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13 - Mutual Affinities of Organic Beings: Morphology: Embryology: Rudimentary Or 13-03 - Rules and difficulties in classification, explained on the theory of descent with modification 10 Let us now consider the rules followed in classification, and the difficulties which are encountered on the view that classification either gives some unknown plan of creation, or is simply a scheme for enunciating general propositions and of placing together the forms most like each other.

It might have been thought (and was in ancient times thought) that those parts of the structure which determined the habits of life, and the general place of each being in the economy of nature, would be of very high importance in classification.

Nothing can be more false.

No one regards the external similarity of a mouse to a shrew, of a dugong to a whale, of a whale to a fish, as of any importance.

mouse
mouse

shrew
shrew

dugong
dugong

whale
whale

fish
fish
13 - Mutual Affinities of Organic Beings: Morphology: Embryology: Rudimentary Or 13-03 - Rules and difficulties in classification, explained on the theory of descent with modification 20 These resemblances, though so intimately connected with the whole life of the being, are ranked as merely `adaptive or analogical characters;' but to the consideration of these resemblances we shall have to recur.

It may even be given as a general rule, that the less any part of the organisation is concerned with special habits, the more important it becomes for classification.

As an instance: Owen, in speaking of the dugong, says, `The generative organs being those which are most remotely related to the habits and food of an animal, I have always regarded as affording very clear indications of its true affinities.

Richard Owen
Richard Owen


We are least likely in the modifications of these organs to mistake a merely adaptive for an essential character.' So with plants, how remarkable it is that the organs of vegetation, on which their whole life depends, are of little signification, excepting in the first main divisions; whereas the organs of reproduction, with their product the seed, are of paramount importance!

We must not, therefore, in classifying, trust to resemblances in parts of the organisation, however important they may be for the welfare of the being in relation to the outer world.
13 - Mutual Affinities of Organic Beings: Morphology: Embryology: Rudimentary Or 13-03 - Rules and difficulties in classification, explained on the theory of descent with modification 30 Perhaps from this cause it has partly arisen, that almost all naturalists lay the greatest stress on resemblances in organs of high vital or physiological importance.

No doubt this view of the classificatory importance of organs which are important is generally, but by no means always, true.

But their importance for classification, I believe, depends on their greater constancy throughout large groups of species; and this constancy depends on such organs having generally been subjected to less change in the adaptation of the species to their conditions of life.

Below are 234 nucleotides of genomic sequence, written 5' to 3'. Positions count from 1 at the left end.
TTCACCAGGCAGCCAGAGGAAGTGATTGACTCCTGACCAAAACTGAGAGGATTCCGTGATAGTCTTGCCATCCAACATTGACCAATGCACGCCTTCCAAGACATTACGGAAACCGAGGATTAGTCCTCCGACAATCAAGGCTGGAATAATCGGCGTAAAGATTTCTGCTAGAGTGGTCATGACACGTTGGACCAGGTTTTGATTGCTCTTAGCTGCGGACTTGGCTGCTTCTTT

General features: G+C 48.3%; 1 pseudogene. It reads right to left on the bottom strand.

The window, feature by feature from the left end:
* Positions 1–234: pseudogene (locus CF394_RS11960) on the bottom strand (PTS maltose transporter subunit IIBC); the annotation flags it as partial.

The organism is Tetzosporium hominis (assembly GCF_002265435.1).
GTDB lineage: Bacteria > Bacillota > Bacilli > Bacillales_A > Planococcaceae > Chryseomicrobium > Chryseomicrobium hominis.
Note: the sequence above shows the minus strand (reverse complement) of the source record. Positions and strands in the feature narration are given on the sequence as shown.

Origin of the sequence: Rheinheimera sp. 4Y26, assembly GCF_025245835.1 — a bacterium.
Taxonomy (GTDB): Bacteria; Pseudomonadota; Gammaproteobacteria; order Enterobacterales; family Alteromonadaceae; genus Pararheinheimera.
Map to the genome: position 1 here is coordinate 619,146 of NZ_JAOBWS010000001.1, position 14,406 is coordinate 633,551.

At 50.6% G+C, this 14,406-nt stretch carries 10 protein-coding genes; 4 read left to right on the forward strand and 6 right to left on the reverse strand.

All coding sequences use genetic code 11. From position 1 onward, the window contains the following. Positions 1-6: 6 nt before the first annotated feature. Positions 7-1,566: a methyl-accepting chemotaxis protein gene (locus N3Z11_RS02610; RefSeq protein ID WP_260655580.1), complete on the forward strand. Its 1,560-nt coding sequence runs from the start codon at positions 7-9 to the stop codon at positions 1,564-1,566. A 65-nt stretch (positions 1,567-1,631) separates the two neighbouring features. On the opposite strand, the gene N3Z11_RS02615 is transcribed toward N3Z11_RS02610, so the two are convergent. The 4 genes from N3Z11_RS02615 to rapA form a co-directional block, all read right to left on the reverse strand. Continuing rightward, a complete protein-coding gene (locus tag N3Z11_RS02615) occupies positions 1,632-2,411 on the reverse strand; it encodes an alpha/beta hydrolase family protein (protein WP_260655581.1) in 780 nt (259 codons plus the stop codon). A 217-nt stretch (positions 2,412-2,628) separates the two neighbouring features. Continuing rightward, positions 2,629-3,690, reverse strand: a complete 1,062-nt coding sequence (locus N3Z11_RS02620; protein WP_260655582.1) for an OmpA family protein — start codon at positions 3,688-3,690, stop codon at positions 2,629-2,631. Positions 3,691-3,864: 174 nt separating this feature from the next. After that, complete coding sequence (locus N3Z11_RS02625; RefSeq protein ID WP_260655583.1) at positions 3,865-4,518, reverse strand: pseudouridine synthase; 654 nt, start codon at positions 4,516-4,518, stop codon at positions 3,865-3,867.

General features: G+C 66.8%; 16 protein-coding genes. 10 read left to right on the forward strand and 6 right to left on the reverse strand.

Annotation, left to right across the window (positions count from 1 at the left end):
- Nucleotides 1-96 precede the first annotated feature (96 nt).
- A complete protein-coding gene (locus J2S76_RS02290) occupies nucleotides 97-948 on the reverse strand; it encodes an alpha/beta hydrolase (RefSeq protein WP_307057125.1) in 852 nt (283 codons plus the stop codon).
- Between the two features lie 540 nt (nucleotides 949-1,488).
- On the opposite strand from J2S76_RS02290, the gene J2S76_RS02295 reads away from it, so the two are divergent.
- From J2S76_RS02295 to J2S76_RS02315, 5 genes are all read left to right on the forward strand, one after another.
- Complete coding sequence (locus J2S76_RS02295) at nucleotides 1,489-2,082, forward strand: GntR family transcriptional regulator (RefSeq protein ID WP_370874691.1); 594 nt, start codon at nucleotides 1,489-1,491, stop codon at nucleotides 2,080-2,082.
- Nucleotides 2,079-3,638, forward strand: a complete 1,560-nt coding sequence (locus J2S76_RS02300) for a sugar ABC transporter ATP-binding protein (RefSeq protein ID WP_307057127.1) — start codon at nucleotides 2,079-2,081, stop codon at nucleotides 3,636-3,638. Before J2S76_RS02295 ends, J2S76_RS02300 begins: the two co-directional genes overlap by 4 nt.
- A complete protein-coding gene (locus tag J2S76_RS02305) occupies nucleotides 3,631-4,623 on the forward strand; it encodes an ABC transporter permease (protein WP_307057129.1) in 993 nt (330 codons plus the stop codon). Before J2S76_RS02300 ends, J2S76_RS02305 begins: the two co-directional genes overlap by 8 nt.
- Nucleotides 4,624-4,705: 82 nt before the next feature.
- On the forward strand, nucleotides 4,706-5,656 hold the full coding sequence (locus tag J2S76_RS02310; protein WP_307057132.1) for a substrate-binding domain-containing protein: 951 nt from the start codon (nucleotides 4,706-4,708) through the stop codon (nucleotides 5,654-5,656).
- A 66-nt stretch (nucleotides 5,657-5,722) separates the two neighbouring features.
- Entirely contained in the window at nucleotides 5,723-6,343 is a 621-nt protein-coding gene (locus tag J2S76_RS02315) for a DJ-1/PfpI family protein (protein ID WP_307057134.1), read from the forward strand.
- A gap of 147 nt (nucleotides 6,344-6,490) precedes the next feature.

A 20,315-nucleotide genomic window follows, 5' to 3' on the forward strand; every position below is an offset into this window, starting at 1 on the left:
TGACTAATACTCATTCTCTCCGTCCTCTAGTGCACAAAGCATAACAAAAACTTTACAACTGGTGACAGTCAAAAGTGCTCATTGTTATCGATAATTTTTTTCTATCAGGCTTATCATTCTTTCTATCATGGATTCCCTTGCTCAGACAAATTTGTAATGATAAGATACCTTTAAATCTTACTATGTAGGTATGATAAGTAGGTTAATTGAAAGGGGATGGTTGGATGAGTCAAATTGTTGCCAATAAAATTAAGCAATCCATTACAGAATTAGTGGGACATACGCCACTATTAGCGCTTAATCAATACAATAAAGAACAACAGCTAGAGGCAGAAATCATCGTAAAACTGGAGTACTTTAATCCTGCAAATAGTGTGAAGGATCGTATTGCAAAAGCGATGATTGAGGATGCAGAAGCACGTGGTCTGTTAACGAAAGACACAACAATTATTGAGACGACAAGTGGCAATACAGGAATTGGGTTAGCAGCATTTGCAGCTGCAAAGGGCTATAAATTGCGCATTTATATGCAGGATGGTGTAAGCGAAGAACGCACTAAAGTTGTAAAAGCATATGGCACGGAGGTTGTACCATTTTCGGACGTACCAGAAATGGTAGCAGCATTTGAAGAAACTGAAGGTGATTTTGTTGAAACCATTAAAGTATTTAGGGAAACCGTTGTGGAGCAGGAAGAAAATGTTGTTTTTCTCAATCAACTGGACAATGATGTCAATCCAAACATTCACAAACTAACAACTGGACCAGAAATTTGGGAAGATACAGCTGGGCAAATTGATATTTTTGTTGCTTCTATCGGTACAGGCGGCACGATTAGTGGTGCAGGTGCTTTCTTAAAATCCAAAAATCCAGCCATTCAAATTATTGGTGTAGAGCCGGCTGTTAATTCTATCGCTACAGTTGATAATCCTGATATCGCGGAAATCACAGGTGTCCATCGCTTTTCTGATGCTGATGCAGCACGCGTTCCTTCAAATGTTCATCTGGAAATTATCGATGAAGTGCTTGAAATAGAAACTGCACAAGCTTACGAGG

That the mere physiological importance of an organ does not determine the classificatory value, is almost shown by the one fact, that in allied groups, in which the same organ, as we have every reason to suppose, has nearly the same physiological value, its classificatory value is widely different.

No naturalist can have worked at any group without being struck with this fact; and it has been most fully acknowledged in the writings of almost every author.

It will suffice to quote the highest authority, Robert Brown, who in speaking of certain organs in the Proteaceae, says their generic importance, `like that of all their parts, not only in this but, as I apprehend, in every natural family, is very unequal, and in some cases seems to be entirely lost.' Again in another work he says, the genera of the Connaraceae `differ in having one or more ovaria, in the existence or absence of albumen, in the imbricate or valvular aestivation.

Robert Brown
Robert Brown

Proteaceae
Proteaceae
13 - Mutual Affinities of Organic Beings: Morphology: Embryology: Rudimentary Or 13-03 - Rules and difficulties in classification, explained on the theory of descent with modification 40 Any one of these characters singly is frequently of more than generic importance, though here even when all taken together they appear insufficient to separate Cnestis from Connarus.' To give an example amongst insects, in one great division of the Hymenoptera, the antennae, as Westwood has remarked, are most constant in structure; in another division they differ much, and the differences are of quite subordinate value in classification; yet no one probably will say that the antennae in these two divisions of the same order are of unequal physiological importance.

cnestis
cnestis

connarus
connarus

hymenoptera
hymenoptera


Any number of instances could be given of the varying importance for classification of the same important organ within the same group of beings.

Again, no one will say that rudimentary or atrophied organs are of high physiological or vital importance; yet, undoubtedly, organs in this condition are often of high value in classification.

No one will dispute that the rudimentary teeth in the upper jaws of young ruminants, and certain rudimentary bones of the leg, are highly serviceable in exhibiting the close affinity between Ruminants and Pachyderms.

Robert Brown has strongly insisted on the fact that the rudimentary florets are of the highest importance in the classification of the Grasses.